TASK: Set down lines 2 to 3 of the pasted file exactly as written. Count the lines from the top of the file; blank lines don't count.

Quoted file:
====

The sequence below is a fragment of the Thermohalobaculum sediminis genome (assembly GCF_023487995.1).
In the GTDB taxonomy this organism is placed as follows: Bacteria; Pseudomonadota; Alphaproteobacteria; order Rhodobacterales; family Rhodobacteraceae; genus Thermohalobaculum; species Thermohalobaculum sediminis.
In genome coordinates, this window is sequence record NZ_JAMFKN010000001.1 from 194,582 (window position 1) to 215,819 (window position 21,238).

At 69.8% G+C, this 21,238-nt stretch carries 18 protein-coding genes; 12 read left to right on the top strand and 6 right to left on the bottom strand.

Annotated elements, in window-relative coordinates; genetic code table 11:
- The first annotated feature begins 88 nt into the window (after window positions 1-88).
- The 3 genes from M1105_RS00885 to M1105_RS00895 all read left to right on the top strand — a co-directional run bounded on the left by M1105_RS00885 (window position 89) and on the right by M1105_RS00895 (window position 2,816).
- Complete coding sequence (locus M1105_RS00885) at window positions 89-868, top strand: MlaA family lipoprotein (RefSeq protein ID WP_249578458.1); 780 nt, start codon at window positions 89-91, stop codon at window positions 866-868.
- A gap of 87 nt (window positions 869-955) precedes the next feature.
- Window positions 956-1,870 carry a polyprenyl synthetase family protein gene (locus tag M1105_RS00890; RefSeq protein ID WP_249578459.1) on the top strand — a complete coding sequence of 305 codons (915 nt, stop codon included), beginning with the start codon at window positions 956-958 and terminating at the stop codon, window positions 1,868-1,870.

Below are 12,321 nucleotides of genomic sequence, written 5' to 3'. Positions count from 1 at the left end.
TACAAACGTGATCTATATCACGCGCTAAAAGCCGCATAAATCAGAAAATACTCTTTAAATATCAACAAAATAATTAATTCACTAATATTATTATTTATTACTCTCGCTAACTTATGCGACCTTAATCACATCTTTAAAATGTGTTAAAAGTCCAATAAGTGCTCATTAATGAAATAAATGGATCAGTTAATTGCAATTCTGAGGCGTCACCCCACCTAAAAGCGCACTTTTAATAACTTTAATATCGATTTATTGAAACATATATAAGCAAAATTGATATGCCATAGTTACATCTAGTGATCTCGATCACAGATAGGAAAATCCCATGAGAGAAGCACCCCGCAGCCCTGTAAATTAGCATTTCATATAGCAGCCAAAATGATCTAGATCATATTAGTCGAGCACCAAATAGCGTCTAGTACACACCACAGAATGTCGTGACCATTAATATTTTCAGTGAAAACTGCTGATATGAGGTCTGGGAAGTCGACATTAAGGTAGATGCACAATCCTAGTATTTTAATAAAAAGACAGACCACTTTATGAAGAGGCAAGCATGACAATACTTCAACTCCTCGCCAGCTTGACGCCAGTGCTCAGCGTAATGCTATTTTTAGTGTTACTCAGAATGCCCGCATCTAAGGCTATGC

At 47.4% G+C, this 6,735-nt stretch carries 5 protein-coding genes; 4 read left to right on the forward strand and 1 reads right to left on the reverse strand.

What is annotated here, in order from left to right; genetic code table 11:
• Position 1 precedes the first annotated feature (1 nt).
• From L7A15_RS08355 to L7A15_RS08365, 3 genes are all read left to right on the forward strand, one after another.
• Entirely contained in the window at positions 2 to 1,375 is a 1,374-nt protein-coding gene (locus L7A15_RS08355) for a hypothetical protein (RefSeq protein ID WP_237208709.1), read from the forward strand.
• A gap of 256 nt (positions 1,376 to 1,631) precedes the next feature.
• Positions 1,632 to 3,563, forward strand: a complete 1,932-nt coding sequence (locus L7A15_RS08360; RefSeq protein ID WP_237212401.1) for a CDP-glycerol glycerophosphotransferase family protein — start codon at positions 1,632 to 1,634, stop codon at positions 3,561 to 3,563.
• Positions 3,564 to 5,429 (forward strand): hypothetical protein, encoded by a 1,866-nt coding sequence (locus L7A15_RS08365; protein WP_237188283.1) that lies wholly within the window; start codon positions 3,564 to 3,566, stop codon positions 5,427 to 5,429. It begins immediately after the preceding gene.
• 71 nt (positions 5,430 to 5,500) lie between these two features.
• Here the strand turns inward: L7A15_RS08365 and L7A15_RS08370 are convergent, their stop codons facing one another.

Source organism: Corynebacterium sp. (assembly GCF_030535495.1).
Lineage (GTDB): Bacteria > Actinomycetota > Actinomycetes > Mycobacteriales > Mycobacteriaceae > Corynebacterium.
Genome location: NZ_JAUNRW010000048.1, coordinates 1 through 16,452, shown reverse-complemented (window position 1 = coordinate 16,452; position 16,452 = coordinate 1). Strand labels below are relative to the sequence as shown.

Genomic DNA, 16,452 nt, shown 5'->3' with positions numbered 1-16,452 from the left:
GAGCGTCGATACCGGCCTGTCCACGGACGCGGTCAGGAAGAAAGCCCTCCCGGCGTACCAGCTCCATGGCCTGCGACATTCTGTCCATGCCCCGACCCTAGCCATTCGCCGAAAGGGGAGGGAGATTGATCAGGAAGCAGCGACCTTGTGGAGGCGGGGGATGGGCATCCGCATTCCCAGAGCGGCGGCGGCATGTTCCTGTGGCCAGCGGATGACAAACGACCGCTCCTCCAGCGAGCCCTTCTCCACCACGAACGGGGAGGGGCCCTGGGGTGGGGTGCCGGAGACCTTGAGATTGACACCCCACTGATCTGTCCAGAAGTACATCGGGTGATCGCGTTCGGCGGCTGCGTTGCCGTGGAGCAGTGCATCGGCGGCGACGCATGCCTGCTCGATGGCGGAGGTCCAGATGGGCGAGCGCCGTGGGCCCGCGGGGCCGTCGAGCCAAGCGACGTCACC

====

In the GTDB taxonomy this organism is placed as follows: Bacteria; Pseudomonadota; Alphaproteobacteria; order Rhodobacterales; family Rhodobacteraceae; genus Thermohalobaculum; species Thermohalobaculum sediminis.
In genome coordinates, this window is sequence record NZ_JAMFKN010000001.1 from 194,582 (window position 1) to 215,819 (window position 21,238).